Printer Friendly Version
Apostasy in Islam is often defined as the rejection of certain or all attributes (words, beliefs or deeds) of the religion of Islam by a former follower of the religion.
In many (if not most) schools of Islamic thought, this rejection is punishable by death.
There is nothing in the holy text of the Quran which prescribes death as a punishment for apostasy. Support for such a punishment is usually garnered from Islamic secondary sources.
First and foremost, there is absolutely no compulsion in religion and freedom of belief is enshrined within the Quranic text as a human right granted by God.
There will be people that believe and afterwards will disbelieve.
The matter of disbelief will be settled on the Day of Judgment and only God has the authority to punish apostates.
DEATH IS PRESCRIBED BY THE QURAN IN ONLY TWO CIRCUMSTANCES. NEITHER REFER TO APOSTASY.
Both punishments of death are to be administered by the state and not by individual authorities.
(a) For just retribution in the case of murder (for unintentional manslaughter, see 4:92)
(b) For spreading sheer corruption in the land (5:33)
If one reads from verse 12 of Chapter 5 (Surah Maeda 5:12), a discourse is initiated with the Children of Israel which continues to a point where the story of the two sons of Adam is recited to them (5:27). Most are familiar with the narrative of where one son of Adam murdered the other merely because his sacrifice was not accepted.
The narrative underscores clearly the senselessness and injustice behind the murder of one of Adam's son by the other. It was to remain the backbone narrative which underscored the maxim that 'life was to remain sacred' and was not to be taken unjustly. Two exceptions were narrated to the Children of Israel and have not been repealed by the Quran for believers. The law still stands.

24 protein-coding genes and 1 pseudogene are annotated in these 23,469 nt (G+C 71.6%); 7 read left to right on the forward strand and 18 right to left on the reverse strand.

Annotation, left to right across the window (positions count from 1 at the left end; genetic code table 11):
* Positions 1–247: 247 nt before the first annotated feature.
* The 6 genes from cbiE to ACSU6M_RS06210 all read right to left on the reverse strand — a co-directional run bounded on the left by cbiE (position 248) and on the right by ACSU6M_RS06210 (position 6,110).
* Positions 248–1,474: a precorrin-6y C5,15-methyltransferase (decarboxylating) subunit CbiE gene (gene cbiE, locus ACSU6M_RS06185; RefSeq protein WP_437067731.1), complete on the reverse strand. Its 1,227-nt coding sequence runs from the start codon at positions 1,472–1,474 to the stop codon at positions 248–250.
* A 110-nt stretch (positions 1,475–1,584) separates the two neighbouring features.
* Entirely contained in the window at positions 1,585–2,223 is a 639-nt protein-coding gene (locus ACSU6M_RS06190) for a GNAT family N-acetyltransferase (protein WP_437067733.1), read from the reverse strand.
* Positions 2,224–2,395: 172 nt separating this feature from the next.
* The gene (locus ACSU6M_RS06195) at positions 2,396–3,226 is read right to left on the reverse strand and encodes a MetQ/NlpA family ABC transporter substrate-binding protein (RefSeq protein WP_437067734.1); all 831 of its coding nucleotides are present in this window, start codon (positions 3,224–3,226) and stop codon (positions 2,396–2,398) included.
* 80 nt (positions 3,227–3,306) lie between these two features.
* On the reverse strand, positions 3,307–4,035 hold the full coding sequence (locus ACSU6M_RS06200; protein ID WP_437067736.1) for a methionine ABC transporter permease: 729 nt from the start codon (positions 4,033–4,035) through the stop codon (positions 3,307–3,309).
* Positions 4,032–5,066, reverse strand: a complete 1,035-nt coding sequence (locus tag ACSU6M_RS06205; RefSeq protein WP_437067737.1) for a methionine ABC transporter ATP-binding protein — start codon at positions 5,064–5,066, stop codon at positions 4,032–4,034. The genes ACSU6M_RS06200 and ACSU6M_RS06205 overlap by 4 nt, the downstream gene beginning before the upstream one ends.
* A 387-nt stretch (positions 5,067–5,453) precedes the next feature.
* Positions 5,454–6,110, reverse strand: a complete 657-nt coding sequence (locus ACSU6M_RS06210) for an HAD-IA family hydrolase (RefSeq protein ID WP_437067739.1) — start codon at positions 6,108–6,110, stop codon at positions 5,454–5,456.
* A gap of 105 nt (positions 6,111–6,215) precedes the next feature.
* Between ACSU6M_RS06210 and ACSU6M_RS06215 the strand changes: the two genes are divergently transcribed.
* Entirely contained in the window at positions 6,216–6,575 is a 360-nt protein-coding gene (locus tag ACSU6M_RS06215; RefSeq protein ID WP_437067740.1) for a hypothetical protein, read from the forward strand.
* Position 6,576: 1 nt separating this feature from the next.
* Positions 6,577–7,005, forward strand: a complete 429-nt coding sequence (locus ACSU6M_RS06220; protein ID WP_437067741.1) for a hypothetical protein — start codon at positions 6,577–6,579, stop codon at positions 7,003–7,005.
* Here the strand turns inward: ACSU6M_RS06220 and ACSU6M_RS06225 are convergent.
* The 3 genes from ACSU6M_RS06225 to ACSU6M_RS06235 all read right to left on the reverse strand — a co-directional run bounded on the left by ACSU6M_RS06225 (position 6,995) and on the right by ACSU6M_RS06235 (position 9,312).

There is simply no mention nor capacity from a Quran's perspective to legislate death for any other reason, in particular apostasy.
It is absolutely inconceivable for a believer in the Quran to assert that a Prophet of God who was clearly instructed to follow the revelation being inspired in him would offer contrary commandments or to reveal something in God's name.
MISUSE OF QURANIC VERSES
Isolated verses out of context are often utilised to support the death penalty for apostasy. Two oft used verses are quoted as examples.
If read in full context of the surrounding verses, the implication of the verse is clear. The 'turning back' (Tawallaw) is clearly a reference to the enmity showed by the disbelievers to fight the believers and has nothing to do with their particular world views or beliefs.
There is no mention in the above verse of the 'disbelievers' turning back in 'faith' neither in the Arabic language nor an interpretation that can be sustained given the context of the surrounding verses. The next verse, cements the context as a reference to those who would fight the believers if given the chance.
This is clearly not a reference to apostasy.
In the second example above, we note that exile is given as an alternative punishment for waging war against the Prophet as opposed to killing the perpetrators. It should be noted that even in the serious case of spreading mischief in the land, exile is still granted as an option. It would be therefore inconceivable that in the case of apostasy that the death sentence would be a befitting retribution for one’s personal beliefs.
Both examples quoted above have nothing to do with apostasy. Rather, they deal with the Quranic punishment for spreading mischief or sheer corruption in the land.
The killing of apostates as a punishment for the sole reason of one's choice of religious beliefs is not sanctioned by the Quran.
© 2010 Quransmessage.com All Rights Reserved